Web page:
Nothing in the world is single;
Ask me anything
All things by a law divine
In one another's being mingle;
Why not I with thine?
By Kyle Morse, writing from Washington DC
The terraces are packed, and the chants are reaching a crescendo as the sides reach the pitch. The passion and fervor is eminent in the air, so thick you could cut through it. The banners unfurled and flares sparked. The San Siro, which houses the Derby della Madonninabetween Inter and AC Milan has become a representation of the elite in Calcio squaring off, but it also represents a class struggle between the working class (AC Milan) and the prosperous upper-class (Internazionale), a concept alien to the American sports landscape.
To identify with an American sports team typically equates to a single determining factor- location. Symptomatic of the U.S. sports business model, leagues rarely place two clubs in a single city, and never outside the New York, Los Angeles, and Chicago markets. Saying that you are a Washington Capitals hockey fan says very little about who you are as a person, despite that you are from the Washington metro area. There is no distinction between economic standing, political ideology, or any other form of social stratification.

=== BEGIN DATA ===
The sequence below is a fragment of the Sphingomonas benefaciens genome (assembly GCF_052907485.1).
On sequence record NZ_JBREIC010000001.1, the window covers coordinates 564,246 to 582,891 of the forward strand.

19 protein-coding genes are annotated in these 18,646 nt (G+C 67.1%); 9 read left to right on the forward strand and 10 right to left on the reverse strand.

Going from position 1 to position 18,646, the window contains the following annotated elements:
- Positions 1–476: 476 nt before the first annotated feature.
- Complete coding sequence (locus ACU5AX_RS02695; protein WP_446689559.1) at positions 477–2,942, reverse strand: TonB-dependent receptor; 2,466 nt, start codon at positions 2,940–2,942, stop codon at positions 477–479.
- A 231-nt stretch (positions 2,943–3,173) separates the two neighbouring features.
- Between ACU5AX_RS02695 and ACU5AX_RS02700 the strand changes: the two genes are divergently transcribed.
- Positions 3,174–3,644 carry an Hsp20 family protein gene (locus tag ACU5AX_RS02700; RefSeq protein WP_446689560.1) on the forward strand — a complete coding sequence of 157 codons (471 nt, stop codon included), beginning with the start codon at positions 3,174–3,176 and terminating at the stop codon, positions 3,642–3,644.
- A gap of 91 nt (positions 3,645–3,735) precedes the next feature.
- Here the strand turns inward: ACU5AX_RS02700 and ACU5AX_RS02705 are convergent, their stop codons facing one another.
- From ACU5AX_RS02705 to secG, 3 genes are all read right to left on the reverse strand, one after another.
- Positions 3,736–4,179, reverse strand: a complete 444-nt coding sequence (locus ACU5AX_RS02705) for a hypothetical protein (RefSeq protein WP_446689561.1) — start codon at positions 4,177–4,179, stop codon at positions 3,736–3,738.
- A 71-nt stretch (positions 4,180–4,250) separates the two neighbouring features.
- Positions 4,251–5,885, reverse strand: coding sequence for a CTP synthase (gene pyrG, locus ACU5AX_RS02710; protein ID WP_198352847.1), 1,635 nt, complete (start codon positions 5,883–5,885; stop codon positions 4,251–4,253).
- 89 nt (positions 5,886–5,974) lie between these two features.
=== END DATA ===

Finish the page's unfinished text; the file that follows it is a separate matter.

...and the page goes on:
Bucharest, Milan, Rome, Edinburgh, Lisbon, London, Istanbul, Belgrade, and Athens play host to some of the most passionate yet diametrically opposed derbies in Europe, divided between classes, political ideologies, and social issues. With many people pointing to the tensions and rivalries as a negative aspect of the global game, yet the personality adds a deep and rich context to the game in developing its identity.